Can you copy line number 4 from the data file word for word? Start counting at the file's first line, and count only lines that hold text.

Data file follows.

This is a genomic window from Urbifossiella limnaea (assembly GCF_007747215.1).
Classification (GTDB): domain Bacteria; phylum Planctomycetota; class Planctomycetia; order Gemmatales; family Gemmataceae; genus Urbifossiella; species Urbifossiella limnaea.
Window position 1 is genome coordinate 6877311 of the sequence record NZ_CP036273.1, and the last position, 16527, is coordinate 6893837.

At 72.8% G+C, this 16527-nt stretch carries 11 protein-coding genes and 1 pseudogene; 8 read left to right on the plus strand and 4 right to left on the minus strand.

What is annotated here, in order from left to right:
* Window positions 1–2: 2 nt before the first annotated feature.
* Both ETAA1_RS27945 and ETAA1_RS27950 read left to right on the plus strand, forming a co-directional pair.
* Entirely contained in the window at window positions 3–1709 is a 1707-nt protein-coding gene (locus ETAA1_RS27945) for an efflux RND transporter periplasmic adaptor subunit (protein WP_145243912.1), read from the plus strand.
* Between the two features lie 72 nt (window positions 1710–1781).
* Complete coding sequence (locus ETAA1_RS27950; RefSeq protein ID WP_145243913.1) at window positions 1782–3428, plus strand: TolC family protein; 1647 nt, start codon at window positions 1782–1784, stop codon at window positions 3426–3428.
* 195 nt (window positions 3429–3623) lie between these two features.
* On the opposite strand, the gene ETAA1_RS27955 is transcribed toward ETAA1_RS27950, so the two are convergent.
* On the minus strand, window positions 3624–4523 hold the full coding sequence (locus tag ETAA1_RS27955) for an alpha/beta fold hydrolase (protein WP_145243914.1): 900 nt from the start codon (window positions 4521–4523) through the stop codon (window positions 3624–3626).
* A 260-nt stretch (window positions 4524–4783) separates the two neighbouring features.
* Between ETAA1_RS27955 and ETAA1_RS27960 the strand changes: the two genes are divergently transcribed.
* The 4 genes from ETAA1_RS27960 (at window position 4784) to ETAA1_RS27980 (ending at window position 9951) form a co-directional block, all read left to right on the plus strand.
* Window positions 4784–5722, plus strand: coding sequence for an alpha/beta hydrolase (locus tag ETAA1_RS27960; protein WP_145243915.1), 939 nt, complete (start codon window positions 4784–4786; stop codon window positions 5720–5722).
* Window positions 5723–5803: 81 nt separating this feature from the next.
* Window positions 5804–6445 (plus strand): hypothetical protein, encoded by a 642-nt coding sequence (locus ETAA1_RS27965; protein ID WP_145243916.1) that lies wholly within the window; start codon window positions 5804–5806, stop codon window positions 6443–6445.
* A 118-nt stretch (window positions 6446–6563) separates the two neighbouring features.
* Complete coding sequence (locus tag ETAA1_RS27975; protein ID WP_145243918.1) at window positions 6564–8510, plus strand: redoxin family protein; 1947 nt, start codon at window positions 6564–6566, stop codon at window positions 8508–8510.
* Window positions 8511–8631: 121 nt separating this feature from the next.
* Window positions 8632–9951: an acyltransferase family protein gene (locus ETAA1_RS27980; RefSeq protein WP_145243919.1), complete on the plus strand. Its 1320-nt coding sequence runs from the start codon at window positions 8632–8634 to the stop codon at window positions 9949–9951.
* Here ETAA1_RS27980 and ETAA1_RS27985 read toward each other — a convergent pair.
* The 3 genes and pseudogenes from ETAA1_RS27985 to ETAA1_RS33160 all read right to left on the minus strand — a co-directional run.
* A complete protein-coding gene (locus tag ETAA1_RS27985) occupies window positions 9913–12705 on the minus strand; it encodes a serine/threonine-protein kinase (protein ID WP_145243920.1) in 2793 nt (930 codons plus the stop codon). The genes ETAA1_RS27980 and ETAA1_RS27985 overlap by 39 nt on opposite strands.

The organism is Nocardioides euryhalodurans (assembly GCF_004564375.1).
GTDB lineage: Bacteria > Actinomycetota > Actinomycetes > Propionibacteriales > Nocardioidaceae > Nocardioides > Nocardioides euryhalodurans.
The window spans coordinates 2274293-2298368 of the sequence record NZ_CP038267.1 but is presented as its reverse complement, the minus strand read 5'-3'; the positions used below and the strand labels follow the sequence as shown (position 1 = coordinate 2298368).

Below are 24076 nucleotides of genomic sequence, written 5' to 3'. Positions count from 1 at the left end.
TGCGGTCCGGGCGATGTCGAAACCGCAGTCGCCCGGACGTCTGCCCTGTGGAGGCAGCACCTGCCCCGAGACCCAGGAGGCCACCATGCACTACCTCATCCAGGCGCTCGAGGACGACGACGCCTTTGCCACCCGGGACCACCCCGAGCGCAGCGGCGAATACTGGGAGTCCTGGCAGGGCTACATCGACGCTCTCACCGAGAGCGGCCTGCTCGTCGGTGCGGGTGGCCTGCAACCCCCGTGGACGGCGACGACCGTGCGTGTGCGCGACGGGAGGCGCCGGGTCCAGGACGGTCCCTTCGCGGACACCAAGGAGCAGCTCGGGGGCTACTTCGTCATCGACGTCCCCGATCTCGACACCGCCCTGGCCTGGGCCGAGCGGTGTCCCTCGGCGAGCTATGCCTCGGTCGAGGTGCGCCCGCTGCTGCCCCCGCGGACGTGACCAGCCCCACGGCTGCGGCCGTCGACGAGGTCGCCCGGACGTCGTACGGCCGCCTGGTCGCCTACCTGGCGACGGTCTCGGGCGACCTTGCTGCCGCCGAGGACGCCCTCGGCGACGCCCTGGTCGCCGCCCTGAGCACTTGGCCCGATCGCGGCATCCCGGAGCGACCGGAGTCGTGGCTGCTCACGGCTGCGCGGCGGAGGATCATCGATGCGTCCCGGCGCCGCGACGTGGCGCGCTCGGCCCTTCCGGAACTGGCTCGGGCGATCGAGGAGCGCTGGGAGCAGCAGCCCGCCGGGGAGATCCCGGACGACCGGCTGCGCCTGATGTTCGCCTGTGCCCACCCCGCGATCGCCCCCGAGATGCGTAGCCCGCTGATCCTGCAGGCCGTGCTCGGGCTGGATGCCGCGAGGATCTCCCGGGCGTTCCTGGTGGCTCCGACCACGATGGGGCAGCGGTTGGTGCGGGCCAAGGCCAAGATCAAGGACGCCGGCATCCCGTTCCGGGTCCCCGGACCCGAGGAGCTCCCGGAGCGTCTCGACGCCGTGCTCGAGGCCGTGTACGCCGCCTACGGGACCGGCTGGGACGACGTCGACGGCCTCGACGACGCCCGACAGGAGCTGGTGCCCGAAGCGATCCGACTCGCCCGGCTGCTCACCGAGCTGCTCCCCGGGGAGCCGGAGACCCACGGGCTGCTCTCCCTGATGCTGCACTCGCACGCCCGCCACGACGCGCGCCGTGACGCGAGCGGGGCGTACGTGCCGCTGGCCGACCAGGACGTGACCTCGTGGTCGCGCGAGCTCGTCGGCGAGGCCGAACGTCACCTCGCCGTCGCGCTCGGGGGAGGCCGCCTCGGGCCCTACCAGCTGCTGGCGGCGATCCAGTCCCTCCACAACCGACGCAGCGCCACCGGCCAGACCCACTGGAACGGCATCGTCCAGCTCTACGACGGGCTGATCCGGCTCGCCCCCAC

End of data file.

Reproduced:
At 72.8% G+C, this 16527-nt stretch carries 11 protein-coding genes and 1 pseudogene; 8 read left to right on the plus strand and 4 right to left on the minus strand.